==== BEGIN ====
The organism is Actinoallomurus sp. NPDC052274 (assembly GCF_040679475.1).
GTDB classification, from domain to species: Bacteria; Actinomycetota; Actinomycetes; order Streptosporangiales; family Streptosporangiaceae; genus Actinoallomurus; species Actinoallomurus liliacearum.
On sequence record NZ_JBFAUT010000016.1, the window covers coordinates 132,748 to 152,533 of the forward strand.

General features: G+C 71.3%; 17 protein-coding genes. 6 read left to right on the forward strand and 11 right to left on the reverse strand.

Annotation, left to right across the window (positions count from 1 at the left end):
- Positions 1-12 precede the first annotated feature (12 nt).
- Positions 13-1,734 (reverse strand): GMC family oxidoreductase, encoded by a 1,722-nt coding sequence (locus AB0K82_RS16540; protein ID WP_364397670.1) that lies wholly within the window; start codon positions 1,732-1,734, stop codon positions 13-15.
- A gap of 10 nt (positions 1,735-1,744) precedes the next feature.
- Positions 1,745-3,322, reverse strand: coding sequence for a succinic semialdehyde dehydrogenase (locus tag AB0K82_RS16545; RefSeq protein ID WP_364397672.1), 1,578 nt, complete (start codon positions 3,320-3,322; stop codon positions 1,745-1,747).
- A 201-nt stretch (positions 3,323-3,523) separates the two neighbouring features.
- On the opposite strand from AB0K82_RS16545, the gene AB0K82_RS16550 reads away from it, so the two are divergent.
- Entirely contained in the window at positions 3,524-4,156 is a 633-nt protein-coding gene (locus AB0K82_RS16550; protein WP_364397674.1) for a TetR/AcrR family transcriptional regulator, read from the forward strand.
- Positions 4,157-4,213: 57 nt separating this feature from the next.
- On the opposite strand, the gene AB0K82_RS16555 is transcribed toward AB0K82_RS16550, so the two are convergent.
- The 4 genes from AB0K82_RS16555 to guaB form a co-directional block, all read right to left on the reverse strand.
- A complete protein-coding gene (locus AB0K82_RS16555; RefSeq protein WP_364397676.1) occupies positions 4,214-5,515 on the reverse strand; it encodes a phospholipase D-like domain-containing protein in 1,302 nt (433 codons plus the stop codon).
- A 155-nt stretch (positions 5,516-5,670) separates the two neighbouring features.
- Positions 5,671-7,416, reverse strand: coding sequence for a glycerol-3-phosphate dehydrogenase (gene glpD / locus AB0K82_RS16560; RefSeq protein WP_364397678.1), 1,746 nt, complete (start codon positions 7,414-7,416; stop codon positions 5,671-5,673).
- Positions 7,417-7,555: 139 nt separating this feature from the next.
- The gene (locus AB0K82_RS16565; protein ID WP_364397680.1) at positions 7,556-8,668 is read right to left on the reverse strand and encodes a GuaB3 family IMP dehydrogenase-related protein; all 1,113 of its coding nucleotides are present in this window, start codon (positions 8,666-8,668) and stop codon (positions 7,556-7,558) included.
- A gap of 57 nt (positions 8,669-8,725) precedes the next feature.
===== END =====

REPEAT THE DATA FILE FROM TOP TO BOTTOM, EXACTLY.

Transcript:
The organism is Actinoallomurus sp. NPDC052274 (assembly GCF_040679475.1).
GTDB classification, from domain to species: Bacteria; Actinomycetota; Actinomycetes; order Streptosporangiales; family Streptosporangiaceae; genus Actinoallomurus; species Actinoallomurus liliacearum.
On sequence record NZ_JBFAUT010000016.1, the window covers coordinates 132,748 to 152,533 of the forward strand.

General features: G+C 71.3%; 17 protein-coding genes. 6 read left to right on the forward strand and 11 right to left on the reverse strand.

Annotation, left to right across the window (positions count from 1 at the left end):
- Positions 1-12 precede the first annotated feature (12 nt).
- Positions 13-1,734 (reverse strand): GMC family oxidoreductase, encoded by a 1,722-nt coding sequence (locus AB0K82_RS16540; protein ID WP_364397670.1) that lies wholly within the window; start codon positions 1,732-1,734, stop codon positions 13-15.
- A gap of 10 nt (positions 1,735-1,744) precedes the next feature.
- Positions 1,745-3,322, reverse strand: coding sequence for a succinic semialdehyde dehydrogenase (locus tag AB0K82_RS16545; RefSeq protein ID WP_364397672.1), 1,578 nt, complete (start codon positions 3,320-3,322; stop codon positions 1,745-1,747).
- A 201-nt stretch (positions 3,323-3,523) separates the two neighbouring features.
- On the opposite strand from AB0K82_RS16545, the gene AB0K82_RS16550 reads away from it, so the two are divergent.
- Entirely contained in the window at positions 3,524-4,156 is a 633-nt protein-coding gene (locus AB0K82_RS16550; protein WP_364397674.1) for a TetR/AcrR family transcriptional regulator, read from the forward strand.
- Positions 4,157-4,213: 57 nt separating this feature from the next.
- On the opposite strand, the gene AB0K82_RS16555 is transcribed toward AB0K82_RS16550, so the two are convergent.
- The 4 genes from AB0K82_RS16555 to guaB form a co-directional block, all read right to left on the reverse strand.
- A complete protein-coding gene (locus AB0K82_RS16555; RefSeq protein WP_364397676.1) occupies positions 4,214-5,515 on the reverse strand; it encodes a phospholipase D-like domain-containing protein in 1,302 nt (433 codons plus the stop codon).
- A 155-nt stretch (positions 5,516-5,670) separates the two neighbouring features.
- Positions 5,671-7,416, reverse strand: coding sequence for a glycerol-3-phosphate dehydrogenase (gene glpD / locus AB0K82_RS16560; RefSeq protein WP_364397678.1), 1,746 nt, complete (start codon positions 7,414-7,416; stop codon positions 5,671-5,673).
- Positions 7,417-7,555: 139 nt separating this feature from the next.
- The gene (locus AB0K82_RS16565; protein ID WP_364397680.1) at positions 7,556-8,668 is read right to left on the reverse strand and encodes a GuaB3 family IMP dehydrogenase-related protein; all 1,113 of its coding nucleotides are present in this window, start codon (positions 8,666-8,668) and stop codon (positions 7,556-7,558) included.
- A gap of 57 nt (positions 8,669-8,725) precedes the next feature.